There’s another pandemic under our noses, and it kills 8.7m people a year

By | April 2, 2021

Rebecca Solnit writes:

It is undeniably horrific that more than 2.8 million people have died of Covid-19 in the past 15 months. In roughly the same period, however, more than three times as many likely died of air pollution. This should disturb us for two reasons. One is the sheer number of air pollution deaths – 8.7 million a year, according to a recent study – and another is how invisible those deaths are, how accepted, how unquestioned. The coronavirus was a terrifying and novel threat, which made its dangers something much of the world rallied to try to limit. It was unacceptable – though by shades and degrees, many places came to accept it, by deciding to let the poor and marginalized take the brunt of sickness and death and displacement and to let medical workers get crushed by the workload.

We have learned to ignore other forms of death and destruction, by which I mean we have normalized them as a kind of moral background noise. This is, as much as anything, the obstacle to addressing chronic problems, from gender violence to climate change. What if we treated those 8.7 million annual deaths from air pollution as an emergency and a crisis – and recognized that respiratory impact from particulates is only a small part of the devastating impact of burning fossil fuels? For the pandemic we succeeded in immobilizing large populations, radically reducing air traffic, and changing the way many of us live, as well as releasing vast sums of money as aid to people financially devastated by the crisis. We could do that for climate change, and we must – but the first obstacle is the lack of a sense of urgency, the second making people understand that things could be different.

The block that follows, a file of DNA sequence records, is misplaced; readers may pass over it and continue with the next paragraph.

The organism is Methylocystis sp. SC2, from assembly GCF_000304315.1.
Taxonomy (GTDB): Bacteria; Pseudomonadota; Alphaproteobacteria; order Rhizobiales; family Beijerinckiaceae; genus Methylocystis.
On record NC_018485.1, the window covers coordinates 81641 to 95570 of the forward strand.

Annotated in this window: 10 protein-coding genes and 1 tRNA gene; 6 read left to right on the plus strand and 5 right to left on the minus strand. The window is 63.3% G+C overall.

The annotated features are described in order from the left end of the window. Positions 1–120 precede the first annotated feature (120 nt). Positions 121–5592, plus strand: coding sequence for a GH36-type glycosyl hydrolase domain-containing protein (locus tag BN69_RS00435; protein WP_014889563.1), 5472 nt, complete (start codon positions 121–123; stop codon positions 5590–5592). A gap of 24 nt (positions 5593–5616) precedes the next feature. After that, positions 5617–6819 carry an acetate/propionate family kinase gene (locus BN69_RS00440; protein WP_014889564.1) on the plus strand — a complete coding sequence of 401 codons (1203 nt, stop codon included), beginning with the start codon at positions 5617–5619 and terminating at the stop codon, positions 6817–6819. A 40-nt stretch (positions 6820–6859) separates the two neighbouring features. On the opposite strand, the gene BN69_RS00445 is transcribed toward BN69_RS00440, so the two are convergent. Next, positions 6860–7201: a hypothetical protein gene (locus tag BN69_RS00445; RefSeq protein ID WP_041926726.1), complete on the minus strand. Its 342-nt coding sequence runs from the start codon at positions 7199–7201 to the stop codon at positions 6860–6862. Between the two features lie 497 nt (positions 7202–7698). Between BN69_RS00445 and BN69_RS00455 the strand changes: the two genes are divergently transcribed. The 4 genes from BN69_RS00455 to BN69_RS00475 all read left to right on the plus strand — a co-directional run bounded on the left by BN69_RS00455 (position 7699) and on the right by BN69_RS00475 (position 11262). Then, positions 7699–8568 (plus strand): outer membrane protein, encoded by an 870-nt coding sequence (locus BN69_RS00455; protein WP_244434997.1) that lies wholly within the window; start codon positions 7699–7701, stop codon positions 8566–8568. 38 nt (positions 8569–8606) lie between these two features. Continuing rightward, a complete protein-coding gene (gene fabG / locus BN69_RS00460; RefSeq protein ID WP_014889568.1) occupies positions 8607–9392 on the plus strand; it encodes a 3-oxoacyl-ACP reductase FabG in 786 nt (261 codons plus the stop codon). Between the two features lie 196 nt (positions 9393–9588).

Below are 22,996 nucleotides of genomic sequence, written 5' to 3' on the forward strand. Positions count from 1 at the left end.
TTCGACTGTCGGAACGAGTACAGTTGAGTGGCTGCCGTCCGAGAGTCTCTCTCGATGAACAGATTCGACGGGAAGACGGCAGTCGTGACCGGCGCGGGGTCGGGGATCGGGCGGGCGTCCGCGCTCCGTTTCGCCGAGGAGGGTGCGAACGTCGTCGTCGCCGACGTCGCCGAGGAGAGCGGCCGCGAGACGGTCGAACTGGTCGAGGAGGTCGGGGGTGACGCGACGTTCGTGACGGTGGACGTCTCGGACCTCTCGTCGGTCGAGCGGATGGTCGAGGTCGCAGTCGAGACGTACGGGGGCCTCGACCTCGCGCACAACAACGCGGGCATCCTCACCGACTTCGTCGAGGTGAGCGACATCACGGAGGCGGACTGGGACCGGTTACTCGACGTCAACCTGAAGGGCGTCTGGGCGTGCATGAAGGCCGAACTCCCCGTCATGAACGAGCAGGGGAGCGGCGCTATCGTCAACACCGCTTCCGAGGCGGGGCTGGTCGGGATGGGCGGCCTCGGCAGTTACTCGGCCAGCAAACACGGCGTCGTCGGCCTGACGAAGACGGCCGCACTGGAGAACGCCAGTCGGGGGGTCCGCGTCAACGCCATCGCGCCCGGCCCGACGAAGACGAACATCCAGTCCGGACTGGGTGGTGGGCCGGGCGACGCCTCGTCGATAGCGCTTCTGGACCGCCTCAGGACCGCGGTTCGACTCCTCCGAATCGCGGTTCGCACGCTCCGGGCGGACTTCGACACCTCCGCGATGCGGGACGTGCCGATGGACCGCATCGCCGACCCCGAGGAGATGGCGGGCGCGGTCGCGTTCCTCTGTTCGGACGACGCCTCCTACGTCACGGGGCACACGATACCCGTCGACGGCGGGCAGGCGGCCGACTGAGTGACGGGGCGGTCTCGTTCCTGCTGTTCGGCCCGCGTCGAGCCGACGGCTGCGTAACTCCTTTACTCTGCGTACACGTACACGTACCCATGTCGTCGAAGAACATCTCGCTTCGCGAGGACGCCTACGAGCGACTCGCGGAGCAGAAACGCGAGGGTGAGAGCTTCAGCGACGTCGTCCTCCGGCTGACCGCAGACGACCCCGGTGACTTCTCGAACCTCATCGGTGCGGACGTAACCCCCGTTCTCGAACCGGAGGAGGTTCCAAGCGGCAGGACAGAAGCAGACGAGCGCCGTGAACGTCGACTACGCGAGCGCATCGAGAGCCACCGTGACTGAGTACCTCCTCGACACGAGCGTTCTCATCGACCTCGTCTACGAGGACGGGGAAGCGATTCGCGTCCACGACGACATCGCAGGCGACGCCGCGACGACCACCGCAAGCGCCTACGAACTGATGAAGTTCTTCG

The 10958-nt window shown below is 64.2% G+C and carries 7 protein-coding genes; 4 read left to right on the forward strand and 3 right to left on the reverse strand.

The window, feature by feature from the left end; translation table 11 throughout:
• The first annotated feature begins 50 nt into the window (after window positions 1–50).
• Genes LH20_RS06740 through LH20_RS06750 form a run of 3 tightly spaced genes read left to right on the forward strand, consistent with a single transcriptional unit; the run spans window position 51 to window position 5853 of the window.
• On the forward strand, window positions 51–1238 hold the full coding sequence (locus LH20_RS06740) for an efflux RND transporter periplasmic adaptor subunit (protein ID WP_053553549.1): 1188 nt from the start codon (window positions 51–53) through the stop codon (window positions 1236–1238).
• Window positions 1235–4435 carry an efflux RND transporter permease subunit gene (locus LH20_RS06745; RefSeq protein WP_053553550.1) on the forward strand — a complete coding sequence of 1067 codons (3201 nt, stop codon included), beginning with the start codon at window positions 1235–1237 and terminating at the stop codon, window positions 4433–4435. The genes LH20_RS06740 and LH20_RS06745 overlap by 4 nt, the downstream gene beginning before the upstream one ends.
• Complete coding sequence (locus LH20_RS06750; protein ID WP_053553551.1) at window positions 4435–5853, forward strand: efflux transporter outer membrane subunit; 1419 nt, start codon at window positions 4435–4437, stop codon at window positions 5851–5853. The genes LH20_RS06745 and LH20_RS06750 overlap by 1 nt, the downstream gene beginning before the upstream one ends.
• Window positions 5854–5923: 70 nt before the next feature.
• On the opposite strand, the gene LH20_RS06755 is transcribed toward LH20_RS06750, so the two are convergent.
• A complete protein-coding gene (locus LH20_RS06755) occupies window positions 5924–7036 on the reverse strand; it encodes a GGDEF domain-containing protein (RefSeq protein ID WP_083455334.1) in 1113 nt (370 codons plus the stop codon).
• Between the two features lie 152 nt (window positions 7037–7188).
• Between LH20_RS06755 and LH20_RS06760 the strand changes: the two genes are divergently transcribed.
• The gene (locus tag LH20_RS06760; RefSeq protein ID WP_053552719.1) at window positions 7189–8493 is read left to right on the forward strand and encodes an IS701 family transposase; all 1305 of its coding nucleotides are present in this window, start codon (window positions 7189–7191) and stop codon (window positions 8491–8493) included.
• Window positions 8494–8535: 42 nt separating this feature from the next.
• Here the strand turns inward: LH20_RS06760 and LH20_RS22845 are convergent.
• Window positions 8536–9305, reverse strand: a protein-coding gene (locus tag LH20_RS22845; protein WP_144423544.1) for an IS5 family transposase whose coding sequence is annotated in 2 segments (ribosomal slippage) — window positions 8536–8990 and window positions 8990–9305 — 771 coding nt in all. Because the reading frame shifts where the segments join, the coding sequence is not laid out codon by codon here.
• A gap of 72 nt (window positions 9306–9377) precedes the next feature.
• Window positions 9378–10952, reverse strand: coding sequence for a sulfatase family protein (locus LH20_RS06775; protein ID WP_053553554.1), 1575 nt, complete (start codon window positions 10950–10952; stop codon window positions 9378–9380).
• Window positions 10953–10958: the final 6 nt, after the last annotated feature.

I have devoted much of my writing over the past 15 years to trying to foreground two normalized phenomena, violence against women and climate change. For all of us working to bring public attention to these crises, a major part of the problem is trying to get people engaged with something that is part of the status quo. We are designed to respond with alarm to something that just happened, that breaches norms, but not to things that have been going on for decades or centuries. The first task of most human rights and environmental movements is to make the invisible visible and to make what has long been accepted unacceptable. This has of course been done to some extent, with coal-burning power plants and with fracking in some places, but not with the overall causes of climate chaos. [Continue reading…]

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